On paper, AJ has the kind stuff pitchers dream about. At 6-4 and 230 pounds, he looks like a horse on the mound – a power pitcher, and before his Tommy John surgery his fastball had been clocked at triple digits. Combine that with the pinstripes and you’re looking at virtuosity.
However, in the real world, as is with many pitchers, AJ is true to his well-known pitching character: dominant for three to four innings before his pie falls apart. It’s always that one inning where the pastry has a bad taste. This of-course is not breaking news about AJ and has been a familiar pattern for most of his career. At first glance, the perception is that he could handle the success of a great three innings, but he can’t get a grip on the one inning failure - which in turn haunts him the rest of the game. AJ has great ability but no “cojones.” He has no competitive fire and can’t seem to separate distraction and channel the energy more positively on the mound.
His in game inconsistency can drive any fan nuts. Imagine that? He pitches really well for several innings but still gives up five runs due to the bad one inning. What a roller coaster of baseball emotions. Plenty display of dominance, followed by a temporary sabbatical to another planet and then (Earth to AJ) right back to being overwhelming. At times, I would rather watch paint dry or even better – take a seat on the “Old Sparky” electric chair and be jolted onto the next world. My Harley performs better under 90 degree heat. Frustrating! Ok, maybe not the electric chair but some alcoholic fortification.
I know judging a pitcher on wins and losses has flaws, but how else do we judge AJ. The numbers are obvious: 1-4 with a 6.93 ERA since the beginning of July and a 10.70 ERA in August. And since becoming a Yankee in 2009, he has 1 win with a 7.62 ERA and 1.74 WHIP in August. That’s three years – outrageous. The only thing consistent about AJ is that his ERA has constantly headed northbound. To make matters worse, he’s getting paid more money to be an inferior pitcher. In 2010, AJ pitched to a 10-15 record with a 5.26 ERA. This was the worst season by a starter in Yankees history.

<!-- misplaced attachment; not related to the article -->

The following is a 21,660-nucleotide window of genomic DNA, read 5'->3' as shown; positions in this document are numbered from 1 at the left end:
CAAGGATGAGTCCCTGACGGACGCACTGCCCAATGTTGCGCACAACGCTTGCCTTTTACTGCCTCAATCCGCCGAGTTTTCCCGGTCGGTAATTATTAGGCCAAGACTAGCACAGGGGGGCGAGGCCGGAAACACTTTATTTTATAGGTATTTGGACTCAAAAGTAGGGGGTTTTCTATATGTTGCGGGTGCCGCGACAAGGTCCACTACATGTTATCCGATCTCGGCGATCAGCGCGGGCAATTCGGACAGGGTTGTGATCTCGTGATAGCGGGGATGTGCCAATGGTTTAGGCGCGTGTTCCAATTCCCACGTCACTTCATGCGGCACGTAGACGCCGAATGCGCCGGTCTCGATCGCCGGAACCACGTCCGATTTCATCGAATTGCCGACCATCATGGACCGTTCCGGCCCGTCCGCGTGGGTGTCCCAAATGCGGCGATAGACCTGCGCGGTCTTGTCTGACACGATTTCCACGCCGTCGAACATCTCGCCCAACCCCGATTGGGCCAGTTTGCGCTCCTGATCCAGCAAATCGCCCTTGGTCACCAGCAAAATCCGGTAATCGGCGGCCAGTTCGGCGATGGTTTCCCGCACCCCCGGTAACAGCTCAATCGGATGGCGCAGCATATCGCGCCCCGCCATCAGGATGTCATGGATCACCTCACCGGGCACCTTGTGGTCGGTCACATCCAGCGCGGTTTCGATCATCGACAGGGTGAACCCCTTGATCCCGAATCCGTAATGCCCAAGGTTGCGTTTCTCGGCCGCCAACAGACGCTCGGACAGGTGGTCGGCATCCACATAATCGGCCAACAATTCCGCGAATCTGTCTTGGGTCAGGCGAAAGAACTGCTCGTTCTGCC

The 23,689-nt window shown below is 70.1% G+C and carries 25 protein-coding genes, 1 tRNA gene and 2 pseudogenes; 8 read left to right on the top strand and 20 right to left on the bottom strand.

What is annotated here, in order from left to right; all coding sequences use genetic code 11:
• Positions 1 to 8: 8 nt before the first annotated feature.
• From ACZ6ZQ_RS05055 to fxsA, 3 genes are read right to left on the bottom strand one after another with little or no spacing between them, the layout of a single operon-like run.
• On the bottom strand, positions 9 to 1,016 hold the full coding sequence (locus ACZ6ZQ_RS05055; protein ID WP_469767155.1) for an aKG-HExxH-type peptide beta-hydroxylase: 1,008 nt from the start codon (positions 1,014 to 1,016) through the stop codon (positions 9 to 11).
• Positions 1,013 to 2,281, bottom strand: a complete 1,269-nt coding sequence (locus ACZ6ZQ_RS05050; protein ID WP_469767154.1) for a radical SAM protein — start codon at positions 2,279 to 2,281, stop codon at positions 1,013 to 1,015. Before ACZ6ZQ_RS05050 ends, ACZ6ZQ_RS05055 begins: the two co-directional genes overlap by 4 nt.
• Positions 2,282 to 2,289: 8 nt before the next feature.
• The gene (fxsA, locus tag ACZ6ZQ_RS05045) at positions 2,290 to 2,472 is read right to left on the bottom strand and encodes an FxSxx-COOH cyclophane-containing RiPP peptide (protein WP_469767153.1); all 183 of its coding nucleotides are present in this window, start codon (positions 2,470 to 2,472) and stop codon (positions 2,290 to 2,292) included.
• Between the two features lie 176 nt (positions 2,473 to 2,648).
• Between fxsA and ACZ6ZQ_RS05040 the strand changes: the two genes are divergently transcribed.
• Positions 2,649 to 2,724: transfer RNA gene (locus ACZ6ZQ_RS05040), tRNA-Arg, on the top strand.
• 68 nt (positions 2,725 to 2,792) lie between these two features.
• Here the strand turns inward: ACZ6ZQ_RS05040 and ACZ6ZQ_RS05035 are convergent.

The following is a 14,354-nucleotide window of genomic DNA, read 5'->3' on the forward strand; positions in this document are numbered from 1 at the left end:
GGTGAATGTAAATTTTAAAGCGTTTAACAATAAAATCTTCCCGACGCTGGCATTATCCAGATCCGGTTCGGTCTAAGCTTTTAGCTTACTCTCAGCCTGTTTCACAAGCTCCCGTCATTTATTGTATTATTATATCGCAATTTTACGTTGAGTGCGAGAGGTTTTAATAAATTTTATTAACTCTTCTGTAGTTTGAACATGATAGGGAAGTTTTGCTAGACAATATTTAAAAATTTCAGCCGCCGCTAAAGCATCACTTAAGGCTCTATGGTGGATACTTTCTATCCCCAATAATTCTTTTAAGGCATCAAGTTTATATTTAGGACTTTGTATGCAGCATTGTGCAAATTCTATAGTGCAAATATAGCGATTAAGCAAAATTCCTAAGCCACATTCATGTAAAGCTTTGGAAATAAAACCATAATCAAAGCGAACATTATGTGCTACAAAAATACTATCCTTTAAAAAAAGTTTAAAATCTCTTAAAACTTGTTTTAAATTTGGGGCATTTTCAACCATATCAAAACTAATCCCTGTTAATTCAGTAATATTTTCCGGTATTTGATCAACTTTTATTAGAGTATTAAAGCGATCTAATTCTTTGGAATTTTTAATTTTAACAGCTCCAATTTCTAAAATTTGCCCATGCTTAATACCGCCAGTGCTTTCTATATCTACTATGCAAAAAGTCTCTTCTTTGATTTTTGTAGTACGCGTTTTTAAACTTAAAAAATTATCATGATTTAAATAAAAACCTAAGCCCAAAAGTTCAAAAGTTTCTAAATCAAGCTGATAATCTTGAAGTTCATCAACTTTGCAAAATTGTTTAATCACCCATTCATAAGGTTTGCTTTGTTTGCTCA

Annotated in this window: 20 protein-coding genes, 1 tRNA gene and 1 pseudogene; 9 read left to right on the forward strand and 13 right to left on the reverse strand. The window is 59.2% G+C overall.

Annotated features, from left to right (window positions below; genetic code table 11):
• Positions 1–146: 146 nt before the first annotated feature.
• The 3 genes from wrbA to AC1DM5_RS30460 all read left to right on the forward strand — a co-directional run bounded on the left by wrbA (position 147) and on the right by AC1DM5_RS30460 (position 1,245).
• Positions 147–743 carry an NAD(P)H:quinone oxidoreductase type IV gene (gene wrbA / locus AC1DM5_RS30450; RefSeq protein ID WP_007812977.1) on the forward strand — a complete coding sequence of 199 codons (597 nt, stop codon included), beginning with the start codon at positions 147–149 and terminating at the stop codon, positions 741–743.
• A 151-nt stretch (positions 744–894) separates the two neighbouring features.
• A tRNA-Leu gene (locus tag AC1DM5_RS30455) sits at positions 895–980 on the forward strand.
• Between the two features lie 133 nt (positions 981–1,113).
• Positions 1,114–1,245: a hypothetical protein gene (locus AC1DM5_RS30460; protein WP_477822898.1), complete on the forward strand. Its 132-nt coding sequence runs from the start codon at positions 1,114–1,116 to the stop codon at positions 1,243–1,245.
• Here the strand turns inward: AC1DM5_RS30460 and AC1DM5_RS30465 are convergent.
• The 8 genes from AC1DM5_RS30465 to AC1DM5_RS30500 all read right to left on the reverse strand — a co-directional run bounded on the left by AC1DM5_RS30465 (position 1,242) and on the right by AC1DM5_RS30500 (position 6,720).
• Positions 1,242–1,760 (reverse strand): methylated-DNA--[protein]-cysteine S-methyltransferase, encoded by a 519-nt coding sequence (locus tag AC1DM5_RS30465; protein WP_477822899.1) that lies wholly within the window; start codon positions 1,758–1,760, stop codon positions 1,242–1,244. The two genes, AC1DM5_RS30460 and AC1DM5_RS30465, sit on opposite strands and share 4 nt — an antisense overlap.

In New York a player will be judged on the value of his contract and rightfully so. AJ will be considered along with other good pitchers who have come to play in New York and aren’t able to perform. In Gotham City, We are more vociferous about losing and don’t absorb it to well.
The rage I have about AJ is not a personal one; rather it’s directed toward AJ the pitcher. It’s an easy maneuver to stomp on someone when they’re down and trust me; I have been guilty of doing so. But, sometimes it’s tough to identify with players who make exorbitant salaries and remain in the position of a front line player because of it. It’s time the New York Yankees remove the barriers holding back the homegrown talent for the overpriced and inconsistent players.